But anyway, the grad parties are calling, so I’ll have to see if I can get a real post in later, but chances are that I’m not going to be home for the rest of the day. (Oh, and a head’s up — I’m going to Chicago for part of next weekend, for my cousin’s grad party, and then running around to other grad parties for the rest of it, so I’m going to be swamped again. And then theatre starts up again after that. And yeah… So much for rest and relaxation, right?)

To tide you over, here’s a cute picture of my dog being annoyed at me (I’d just woken her up from a nap):


Talk to you maybe tomorrow? (And yes. That is indeed a Hunger Games t-shirt.)



This Is What TIRED Looks Like

So, a basic overview of what my day looked like yesterday:

  1. Get up at 5:30 to start getting ready for school.
  2. Get to school by 6:45 in order to participate in a flash mob to advertise the spring musical.
  3. 7:10 AM: The flash mob is a complete failure due to the hallway we were doing it in being too loud for us to hear the music we were supposed to be dancing too (so we basically looked like a bunch of off-beat flailing chickens instead of actors doing choreography).
  4. Go to classes. Take impromptu physics test in first hour. Get a really good score on a practice quiz for the AP lit test next week in fourth hour (12 our of 15! Whoohoo!!!). Talk about showering and hand washing methods at lunch (believe it or not, this is one of my table’s more normal conversations) while eating a Popsicle won for third hour class’s participation in the spirit days all week. Sit and do nothing during fifth hour independent study.
  5. Skip sixth and seventh hour to get into costume and practice for the assembly at the end of the day. Perform excerpts from the spring musical at assembly. Have assembly turn into a massive sob-fest when we seniors all realize that this is our last assembly of high school ever. Go take senior class photo while still half in costume while everybody around me’s crying their eyes out (not the administration’s best idea).
  6. Go get out of costume. Go to after-school spring festival and do inflatable obstacle course, get yearbook, fail at a cupcake walk, etc. Leave from festival early to get food from Arby’s because, even after four years of complaining, they are yet to supply vegetarian options at the spring festival.
  7. Come back to school. Get in costume again. Perform spring musical.
  8. Host the theatre company after-party and spend half the night making sure that nobody feeds Sammy, seeing as she is on a diet and allergic to almost as many things as I am, and the other half watching people play Just Dance.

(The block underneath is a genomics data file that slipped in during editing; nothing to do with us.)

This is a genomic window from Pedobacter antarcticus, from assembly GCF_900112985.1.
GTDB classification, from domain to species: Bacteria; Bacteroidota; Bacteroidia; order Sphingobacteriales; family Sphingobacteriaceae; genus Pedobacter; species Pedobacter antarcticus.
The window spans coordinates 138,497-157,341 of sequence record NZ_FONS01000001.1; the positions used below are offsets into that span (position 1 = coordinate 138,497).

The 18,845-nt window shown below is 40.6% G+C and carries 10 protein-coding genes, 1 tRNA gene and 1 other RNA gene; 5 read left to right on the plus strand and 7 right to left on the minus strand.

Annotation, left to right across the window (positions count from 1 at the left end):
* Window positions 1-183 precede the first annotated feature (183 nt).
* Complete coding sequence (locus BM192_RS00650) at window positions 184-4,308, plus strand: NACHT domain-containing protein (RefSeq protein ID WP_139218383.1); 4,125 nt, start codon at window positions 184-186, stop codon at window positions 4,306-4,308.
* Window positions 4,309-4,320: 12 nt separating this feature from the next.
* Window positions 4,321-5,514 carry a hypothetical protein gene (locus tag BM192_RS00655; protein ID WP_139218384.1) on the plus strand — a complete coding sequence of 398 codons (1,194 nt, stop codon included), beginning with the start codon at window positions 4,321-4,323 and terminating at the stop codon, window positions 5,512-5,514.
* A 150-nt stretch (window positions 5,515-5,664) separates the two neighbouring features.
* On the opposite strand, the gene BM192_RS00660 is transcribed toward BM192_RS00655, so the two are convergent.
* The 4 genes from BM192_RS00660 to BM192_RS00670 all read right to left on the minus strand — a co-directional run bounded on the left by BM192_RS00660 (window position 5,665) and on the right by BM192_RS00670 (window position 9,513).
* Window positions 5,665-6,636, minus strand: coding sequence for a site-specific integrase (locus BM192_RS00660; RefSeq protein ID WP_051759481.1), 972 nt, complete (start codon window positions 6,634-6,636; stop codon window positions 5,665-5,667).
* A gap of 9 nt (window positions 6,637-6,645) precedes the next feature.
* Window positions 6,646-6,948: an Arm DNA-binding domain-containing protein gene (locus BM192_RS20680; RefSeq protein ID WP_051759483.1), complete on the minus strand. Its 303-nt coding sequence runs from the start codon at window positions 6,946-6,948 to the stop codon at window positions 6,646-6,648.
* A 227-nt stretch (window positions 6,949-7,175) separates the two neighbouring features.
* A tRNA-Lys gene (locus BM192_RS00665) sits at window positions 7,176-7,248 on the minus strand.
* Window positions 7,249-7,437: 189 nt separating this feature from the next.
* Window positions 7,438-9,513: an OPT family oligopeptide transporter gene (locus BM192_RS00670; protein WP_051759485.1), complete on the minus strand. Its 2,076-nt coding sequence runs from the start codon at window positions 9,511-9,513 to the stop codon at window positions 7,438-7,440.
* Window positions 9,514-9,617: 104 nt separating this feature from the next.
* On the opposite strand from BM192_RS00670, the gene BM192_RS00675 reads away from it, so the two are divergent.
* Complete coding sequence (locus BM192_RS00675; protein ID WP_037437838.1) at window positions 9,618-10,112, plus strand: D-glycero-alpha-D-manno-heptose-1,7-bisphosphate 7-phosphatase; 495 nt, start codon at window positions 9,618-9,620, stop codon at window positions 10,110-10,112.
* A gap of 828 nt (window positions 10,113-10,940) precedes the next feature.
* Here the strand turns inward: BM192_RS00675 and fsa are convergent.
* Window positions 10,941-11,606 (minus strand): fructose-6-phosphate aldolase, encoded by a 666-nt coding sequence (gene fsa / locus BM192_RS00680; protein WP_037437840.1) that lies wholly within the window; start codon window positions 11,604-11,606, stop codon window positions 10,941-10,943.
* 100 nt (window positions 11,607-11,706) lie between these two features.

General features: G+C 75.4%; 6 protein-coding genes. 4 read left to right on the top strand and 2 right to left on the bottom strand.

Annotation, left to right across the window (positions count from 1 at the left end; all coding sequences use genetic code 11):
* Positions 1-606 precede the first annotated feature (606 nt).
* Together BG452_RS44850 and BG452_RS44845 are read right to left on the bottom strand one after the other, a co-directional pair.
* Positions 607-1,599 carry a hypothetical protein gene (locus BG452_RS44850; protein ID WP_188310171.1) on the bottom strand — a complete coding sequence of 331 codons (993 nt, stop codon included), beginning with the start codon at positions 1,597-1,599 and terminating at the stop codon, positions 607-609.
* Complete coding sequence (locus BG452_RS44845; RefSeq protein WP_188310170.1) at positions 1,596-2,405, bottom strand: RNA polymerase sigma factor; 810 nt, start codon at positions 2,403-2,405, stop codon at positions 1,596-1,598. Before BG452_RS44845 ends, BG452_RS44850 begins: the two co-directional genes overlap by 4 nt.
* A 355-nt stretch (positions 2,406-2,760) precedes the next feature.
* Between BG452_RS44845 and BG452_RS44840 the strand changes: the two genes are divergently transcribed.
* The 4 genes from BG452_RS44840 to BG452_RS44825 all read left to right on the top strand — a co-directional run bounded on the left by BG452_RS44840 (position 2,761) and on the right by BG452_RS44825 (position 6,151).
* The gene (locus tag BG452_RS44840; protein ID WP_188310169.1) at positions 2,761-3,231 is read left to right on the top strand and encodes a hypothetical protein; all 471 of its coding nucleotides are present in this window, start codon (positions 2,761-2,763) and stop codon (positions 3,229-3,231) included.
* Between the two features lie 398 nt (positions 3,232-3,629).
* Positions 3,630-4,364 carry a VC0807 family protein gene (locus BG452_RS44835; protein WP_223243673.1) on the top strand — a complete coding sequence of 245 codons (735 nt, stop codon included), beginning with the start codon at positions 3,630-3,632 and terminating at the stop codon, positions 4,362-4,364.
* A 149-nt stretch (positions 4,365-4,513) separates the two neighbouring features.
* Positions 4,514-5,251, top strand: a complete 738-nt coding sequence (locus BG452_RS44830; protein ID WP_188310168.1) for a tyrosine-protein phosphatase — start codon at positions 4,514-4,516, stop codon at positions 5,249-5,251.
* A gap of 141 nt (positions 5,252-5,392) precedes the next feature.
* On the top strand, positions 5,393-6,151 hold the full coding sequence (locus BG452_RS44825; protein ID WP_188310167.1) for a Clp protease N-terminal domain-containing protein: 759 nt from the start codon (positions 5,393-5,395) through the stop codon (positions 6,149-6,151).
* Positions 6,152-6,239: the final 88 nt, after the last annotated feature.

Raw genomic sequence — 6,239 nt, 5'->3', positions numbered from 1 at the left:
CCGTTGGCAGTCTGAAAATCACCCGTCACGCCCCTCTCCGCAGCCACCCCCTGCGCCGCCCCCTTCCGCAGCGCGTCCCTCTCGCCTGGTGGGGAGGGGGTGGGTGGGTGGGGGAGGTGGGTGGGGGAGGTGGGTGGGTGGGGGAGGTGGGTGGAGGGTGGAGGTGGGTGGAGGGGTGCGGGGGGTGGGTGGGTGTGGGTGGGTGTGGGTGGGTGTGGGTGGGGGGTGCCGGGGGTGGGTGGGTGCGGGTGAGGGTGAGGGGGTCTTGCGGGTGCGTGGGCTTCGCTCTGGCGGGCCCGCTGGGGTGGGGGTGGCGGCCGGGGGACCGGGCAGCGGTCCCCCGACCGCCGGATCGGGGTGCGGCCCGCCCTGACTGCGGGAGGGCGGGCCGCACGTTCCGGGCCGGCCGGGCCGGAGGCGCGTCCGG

9. 12:30 AM: Finally escort the last of the company members — a bunch of underclassmen who I either don’t know, or else don’t know well enough to kick out — out of house.
  10. Help clean up from party and talk with Mom while she comes down from her accidental caffeine high until 1:30 (she didn’t realize the pop she was drinking all night was caffeinated, so she was WIRED).
  11. Come upstairs and avoid going to sleep, seeing as it involves effort (washing stage makeup off, getting into pajamas, etc) until 2:30.
  12. Go to sleep.
  13. Wake up at 7:30, completely incapable of falling back asleep again, despite the fact that it was ONLY FIVE HOURS OF SLEEP AFTER EVERYTHING THAT HAPPENED YESTERDAY.
  14. Look like this while typing blog post:

I’m a lovely human being, you know.

Last week of school before finals, this week! AND PROM IS THIS FRIDAY!!! 😀 I’ll have to get a picture of my dress for you guys!


I Am So Sick Right Now.

Okay, so I feel awful not giving you guys a Wordy Wednesday today, because this is the second time in a row that I’ve snubbed you, but I’ve got laryngitis or something going on right now and I’m barely even awake right now, let alone able to go grab a piece of writing to share with you. Maybe I’ll be feeling a bit better tomorrow, so I can do it then?

The timing on this really just sucks, though, because we’re in the middle of tech week for the spring musical (in which I have a principle role), it’s getting towards the end of the school year and I have a couple of A- right now so I need to get my grades back up, my mega 20%-of-my-grade AP lit project is due in less than two weeks, and I have the Future Problem Solvers state finals competition this weekend. And Saturday is my eighteenth birthday.

And, of course, my throat feels like death right now. I AM SO MAD. AND SICK. AND TIRED. AND SICK. AND MAD.

Sorry, guys!! 😦



Wordy Wednesday (“Homecoming”)

This is a poem I wrote a while back that basically explains how I’ve been feeling all through senior year. I’ve been thinking over everything that I’ve done in my life so far, the past few months, and this is where I ended up:



Looking back on all of You

that I used to know.

It’s funny to think that we’re still here.

Where’d that laughter, that smile go?


You I kissed, You I played,

You I felt regret.

And yet it’s You, every one of You,

that I can’t forget.


Why’d it end, the stories shared?

We were close as close can be.

Was it my fault? Was it Yours?

Is there an answer, lock and key?


Or will I sit and wonder still

for the rest of my life here

how things can change, yet we don’t move,

and Clear fades to Disappear?